30 Jan 2018: Abstraction vs. judgment

As abstract words get more concrete (moving down on y-axis), the range of their moral value (along x-axis) narrows.

23 Jan 2018: Computational Keywords

Computational Keywords, or Modern Abstractions: Using computational semantics to find which abstract nouns changed the most in meaning during the transition into modernity. (= DH work I'm doing now in my dissertation on abstraction in 18th-century literature.)


6 Nov 2017: Abstraction vs. agency

Visualizing the components of personification: which abstract nouns are more likely to be given syntactic agency in 18C literature?

26 Sep 2017: Sociography of the 18th century print market

London's print market doubled between the 1740s & 1790s, with publishers further dividing space of positions. Data: text<>publisher in ECCO.

28 July 2017: Transformation of “labour”

Raymond Williams: "From C17.. labour.. lost its.. association with pain" & became "a general social activity.. a term in political economy"

13 July 2017: Understanding OCR errors

Working toward better understanding how OCR quality affects word frequency results. Here's a micro-experiment showing it does, big lcague.

3 July 2017: Most reprinted 18th century texts

The 30 most reprinted works in the 18th-C? [A is a "reprint" of B if published later and if A&B have a very high degree of textual overlap.]

23 June 2017: Corpus vs. bibliography

How representative of the 18C bibliography is the 18C digital archive? Graphs inspired by @KatherineBode's article and its recent discussion.

15 June 2017: Exponential rise of print market in 18th century

Stepping back from computational formalism and the "doxa of reading" (@goldstoneandrew's term) to look at publishing market trends in ESTC.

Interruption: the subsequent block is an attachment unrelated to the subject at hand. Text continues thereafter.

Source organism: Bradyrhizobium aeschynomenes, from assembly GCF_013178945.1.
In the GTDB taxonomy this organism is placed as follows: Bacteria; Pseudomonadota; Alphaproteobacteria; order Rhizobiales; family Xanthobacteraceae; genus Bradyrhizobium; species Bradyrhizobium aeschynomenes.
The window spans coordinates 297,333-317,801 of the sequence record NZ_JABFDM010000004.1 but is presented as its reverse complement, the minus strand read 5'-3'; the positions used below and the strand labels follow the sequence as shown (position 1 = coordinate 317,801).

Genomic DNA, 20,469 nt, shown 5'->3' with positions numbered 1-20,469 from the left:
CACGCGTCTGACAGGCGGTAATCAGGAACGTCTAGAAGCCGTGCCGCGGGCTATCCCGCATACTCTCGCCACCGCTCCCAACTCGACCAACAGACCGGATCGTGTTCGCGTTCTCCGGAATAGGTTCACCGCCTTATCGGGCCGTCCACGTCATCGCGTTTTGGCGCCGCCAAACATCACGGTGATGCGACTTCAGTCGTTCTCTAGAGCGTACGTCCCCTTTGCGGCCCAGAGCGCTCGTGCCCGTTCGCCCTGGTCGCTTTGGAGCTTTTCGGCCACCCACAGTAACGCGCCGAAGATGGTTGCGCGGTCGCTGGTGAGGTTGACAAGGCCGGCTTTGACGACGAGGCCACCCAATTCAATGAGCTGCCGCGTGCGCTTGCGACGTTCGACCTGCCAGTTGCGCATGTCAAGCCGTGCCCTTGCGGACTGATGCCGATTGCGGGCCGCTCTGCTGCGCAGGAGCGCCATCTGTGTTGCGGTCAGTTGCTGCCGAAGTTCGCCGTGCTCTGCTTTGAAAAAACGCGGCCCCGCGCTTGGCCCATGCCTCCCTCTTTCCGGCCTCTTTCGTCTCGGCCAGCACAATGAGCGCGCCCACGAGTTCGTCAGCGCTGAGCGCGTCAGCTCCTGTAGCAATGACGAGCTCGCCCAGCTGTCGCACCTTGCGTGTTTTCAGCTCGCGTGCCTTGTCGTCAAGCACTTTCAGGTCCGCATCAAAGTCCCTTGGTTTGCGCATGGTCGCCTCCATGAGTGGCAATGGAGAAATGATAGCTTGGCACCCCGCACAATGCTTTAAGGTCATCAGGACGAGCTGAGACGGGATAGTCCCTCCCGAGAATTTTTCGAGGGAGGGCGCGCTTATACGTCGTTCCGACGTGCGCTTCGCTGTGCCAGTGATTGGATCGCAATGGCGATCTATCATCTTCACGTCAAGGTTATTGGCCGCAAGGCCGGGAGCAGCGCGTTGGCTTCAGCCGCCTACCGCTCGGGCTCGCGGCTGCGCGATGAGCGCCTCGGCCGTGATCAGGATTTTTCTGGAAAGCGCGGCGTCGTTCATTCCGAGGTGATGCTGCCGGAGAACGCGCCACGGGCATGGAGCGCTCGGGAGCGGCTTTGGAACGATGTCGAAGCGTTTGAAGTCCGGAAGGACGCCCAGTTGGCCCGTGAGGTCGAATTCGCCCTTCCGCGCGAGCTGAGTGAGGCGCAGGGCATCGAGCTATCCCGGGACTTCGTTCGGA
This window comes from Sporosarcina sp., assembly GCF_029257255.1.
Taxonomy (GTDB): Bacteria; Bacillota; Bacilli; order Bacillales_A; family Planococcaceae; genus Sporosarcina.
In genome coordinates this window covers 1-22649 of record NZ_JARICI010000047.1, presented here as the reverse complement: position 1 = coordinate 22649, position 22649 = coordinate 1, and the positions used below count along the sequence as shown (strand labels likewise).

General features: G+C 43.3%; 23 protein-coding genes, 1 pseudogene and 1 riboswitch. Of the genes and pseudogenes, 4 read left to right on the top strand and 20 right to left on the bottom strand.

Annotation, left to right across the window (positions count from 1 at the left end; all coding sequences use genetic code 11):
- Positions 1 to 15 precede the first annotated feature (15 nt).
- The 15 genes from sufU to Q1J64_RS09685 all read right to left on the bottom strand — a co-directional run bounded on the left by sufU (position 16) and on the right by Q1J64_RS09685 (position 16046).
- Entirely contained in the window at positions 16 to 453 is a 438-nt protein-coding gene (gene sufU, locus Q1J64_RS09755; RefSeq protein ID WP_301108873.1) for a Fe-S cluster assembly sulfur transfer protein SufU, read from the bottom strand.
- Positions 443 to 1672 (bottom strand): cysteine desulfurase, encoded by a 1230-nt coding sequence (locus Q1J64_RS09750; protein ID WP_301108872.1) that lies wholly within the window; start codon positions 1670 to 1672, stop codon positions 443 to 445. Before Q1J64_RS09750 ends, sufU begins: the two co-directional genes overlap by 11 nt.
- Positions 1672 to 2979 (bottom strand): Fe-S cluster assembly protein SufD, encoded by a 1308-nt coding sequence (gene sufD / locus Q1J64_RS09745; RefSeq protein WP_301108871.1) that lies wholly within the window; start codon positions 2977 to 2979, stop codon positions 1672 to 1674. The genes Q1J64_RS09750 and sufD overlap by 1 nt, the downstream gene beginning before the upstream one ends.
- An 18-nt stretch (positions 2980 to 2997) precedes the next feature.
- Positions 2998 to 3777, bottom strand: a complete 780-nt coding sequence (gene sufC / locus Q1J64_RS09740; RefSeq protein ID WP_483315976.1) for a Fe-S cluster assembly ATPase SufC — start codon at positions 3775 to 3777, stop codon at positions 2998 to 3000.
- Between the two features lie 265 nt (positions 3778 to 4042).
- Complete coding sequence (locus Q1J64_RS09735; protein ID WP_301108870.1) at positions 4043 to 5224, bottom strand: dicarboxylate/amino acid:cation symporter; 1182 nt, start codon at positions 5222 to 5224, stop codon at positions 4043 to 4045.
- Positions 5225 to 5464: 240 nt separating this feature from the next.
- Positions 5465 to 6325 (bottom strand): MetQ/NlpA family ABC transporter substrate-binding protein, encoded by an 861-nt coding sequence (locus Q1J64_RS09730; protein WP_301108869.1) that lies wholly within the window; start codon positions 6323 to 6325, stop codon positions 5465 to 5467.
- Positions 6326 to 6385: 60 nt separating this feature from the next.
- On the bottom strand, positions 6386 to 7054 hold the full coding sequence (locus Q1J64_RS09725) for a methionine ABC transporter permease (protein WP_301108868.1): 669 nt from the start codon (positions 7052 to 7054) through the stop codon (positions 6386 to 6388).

28 April 2017: Computational model takes standardized test

Would word2vec get into grad school? A w2v model taking the Miller Analogies Test scores in the 85th percentile:

26 March 2017: World literary trends (part 2)

A literary history of abstract and concrete words in English, French, and German fiction, poetry, and prose, 1700-1900.

25 Mar 2017: World literary trends (part 1)

Abstract words rise in frequency across 18th century, then fall across 19th century—in both French and English fiction.


18 Dec 2017: ELIZA's descendants

To prep for our MLA talk on the 50th anniversary of ELIZA—the first chatbot—my algorithmic colaborator @bardbott is writing (bad) sonnets!

15 Sep 2016: Semantic networks

Semantic networks! top 4000 strongest associations between the 2000 most frequent abstract nouns-> giant component->

16 June 2016: Semantic fields in vector space

The semantic fields from Pamphlet 4 in the vector space models for ECCO-TCP and ECCO.

15 Jun 2016: Diachronic semantic networks

Working now on comparing "semantic networks" between abstract nouns across 18C decade-models


9 June 2014: Reading at meso-scale with Moby-Dick

Distribution of non-dialogue, non-past-tense paras in Moby-Dick shows essayistic mode is broader than cetology chaps.